China has been moderately successful in promoting the renminbi as a regional trading currency in Asia, especially in its border trade and trade conducted by Chinese state-owned enterprises. Beijing has also attempted to promote the currency’s use in the pricing and counting of products and goods, taken intermittent steps towards reforming China’s domestic financial system, and creating liquid offshore bond markets. Yet, unless China liberalises its capital account and makes the currency freely convertible, there is scant prospect of truly making the Chinese renminbi widely used. True international currencies have, as a rule, become freely convertible before they became internationalised. Economic theory regards convertibility as a precondition for internationalisation.
Building the global infrastructure for renminbi use can only go so far, if natural international demand is not there. Inclusion of the renminbi in the International Monetary Fund’s SDR basket as of October 2016 implies that central banks ought to boost their renminbi holdings closer to the currency’s share of the SDR basket (10.92 %). Yet, the renminbi share of offical forex reserves stands at scarcely above 1 %. The same picture emerges from Bank for International Settlements data on OTC foreign exchange transactions, where renminbi usage is still below the Swissie, and only a small fraction of the USD.
Numerous financial crises have shown that “what it takes” to be a truly important central bank is to improvise and take bold (and risky) individual initiative when the going gets tough. Greenspan did it during the 1987 stock market collapse (together with some very accomplished officials). Bernanke thought outside-of-the-box in 2008, and Draghi did his famous “whatever it takes” talk to quell the Eurozone debt crisis in 2012. Crucially, in the current Chinese political environment, it is difficult to envision any Chinese central banker being able to pull off a “draghi”, or even a “greenspan”. The Chinese political system is designed for cautious, gradual and well-planned policy-making, and true authority increasingly resides at the very pinnacle of the system, lending any lower-level bold policy initiatives unlikely. Paul Volcker’s shock October 1979 weekend interest rate hike and change to targeting the money supply, while ignoring political constraints, is a tall order even for Western central bankers to match, let alone a PBoC lacking central bank independence.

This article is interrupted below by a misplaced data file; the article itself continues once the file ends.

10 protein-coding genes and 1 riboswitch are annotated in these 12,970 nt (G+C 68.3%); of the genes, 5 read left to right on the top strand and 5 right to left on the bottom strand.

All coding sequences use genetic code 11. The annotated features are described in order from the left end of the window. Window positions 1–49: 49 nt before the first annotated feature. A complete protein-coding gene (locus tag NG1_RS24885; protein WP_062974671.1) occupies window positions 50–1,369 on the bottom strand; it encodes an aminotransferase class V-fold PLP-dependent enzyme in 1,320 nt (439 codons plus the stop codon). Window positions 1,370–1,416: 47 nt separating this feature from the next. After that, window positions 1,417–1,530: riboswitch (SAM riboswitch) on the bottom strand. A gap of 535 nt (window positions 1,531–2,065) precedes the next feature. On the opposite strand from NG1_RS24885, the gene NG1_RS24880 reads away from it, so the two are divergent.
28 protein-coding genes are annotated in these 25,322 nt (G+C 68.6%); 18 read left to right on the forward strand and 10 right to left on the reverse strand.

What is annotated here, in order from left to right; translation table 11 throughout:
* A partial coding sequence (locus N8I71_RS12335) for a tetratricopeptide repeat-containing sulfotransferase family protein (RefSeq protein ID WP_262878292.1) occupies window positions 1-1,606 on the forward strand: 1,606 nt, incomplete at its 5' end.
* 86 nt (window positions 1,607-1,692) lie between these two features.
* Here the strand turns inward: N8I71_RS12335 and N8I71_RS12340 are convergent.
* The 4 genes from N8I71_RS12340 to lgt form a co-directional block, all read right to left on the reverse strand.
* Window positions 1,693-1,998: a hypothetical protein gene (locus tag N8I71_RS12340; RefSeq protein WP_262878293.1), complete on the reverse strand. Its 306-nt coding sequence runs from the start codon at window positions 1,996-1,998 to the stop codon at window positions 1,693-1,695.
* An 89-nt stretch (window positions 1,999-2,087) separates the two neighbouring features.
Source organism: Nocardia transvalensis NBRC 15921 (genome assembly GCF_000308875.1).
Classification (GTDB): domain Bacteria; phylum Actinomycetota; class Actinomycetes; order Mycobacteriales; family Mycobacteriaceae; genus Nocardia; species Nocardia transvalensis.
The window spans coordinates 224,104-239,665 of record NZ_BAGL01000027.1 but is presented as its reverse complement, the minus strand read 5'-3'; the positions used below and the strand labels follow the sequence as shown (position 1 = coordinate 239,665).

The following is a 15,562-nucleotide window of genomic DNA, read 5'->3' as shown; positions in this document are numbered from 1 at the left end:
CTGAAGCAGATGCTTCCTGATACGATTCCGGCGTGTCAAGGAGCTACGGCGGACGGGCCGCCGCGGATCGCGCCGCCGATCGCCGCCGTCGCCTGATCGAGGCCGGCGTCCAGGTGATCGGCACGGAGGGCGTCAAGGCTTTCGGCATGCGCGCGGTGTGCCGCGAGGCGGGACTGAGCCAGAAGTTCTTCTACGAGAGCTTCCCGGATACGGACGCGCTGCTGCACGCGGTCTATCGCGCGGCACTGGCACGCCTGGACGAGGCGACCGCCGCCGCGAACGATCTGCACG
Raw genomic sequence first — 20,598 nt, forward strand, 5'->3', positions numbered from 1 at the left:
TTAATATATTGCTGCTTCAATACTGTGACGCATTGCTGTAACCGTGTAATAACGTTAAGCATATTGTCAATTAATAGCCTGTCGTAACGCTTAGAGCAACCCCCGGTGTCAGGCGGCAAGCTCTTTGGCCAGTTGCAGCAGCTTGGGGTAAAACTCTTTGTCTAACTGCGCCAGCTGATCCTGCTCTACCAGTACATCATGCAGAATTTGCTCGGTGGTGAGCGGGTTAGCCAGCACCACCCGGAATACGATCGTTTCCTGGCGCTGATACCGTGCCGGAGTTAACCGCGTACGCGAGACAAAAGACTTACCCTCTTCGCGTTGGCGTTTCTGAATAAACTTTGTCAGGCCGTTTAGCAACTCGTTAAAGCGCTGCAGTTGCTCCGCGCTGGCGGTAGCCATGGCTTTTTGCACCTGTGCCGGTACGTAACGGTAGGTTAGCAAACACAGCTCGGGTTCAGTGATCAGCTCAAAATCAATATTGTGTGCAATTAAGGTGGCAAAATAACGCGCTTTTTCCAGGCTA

China is torn between the partly conflicting goals of currency internationalisation and maintaining domestic financial stability. We have yet to witness a financial crisis where there would be a clamour for renminbi rather than the almighty greenback. Recent research on international currencies suggests that, while one currency tends to be the most important, there is space for at least one other currency to play a major role.
However, as long as China’s financial markets lack depth, and Beijing is intent on maintaining capital controls and keeping the PBoC on a tight political leash, chances are that the renminbi will not be this second currency, let alone the leading currency.
Mikael Mattlin is acting Professor of Chinese Studies at the University of Helsinki and also holds a Collegium Researcher position at the Turku Institute for Advanced Studies (TIAS). He is a Non-Resident Fellow at the University of Nottingham China Policy Institute. Image Credit: CC by Wikipedia Commons.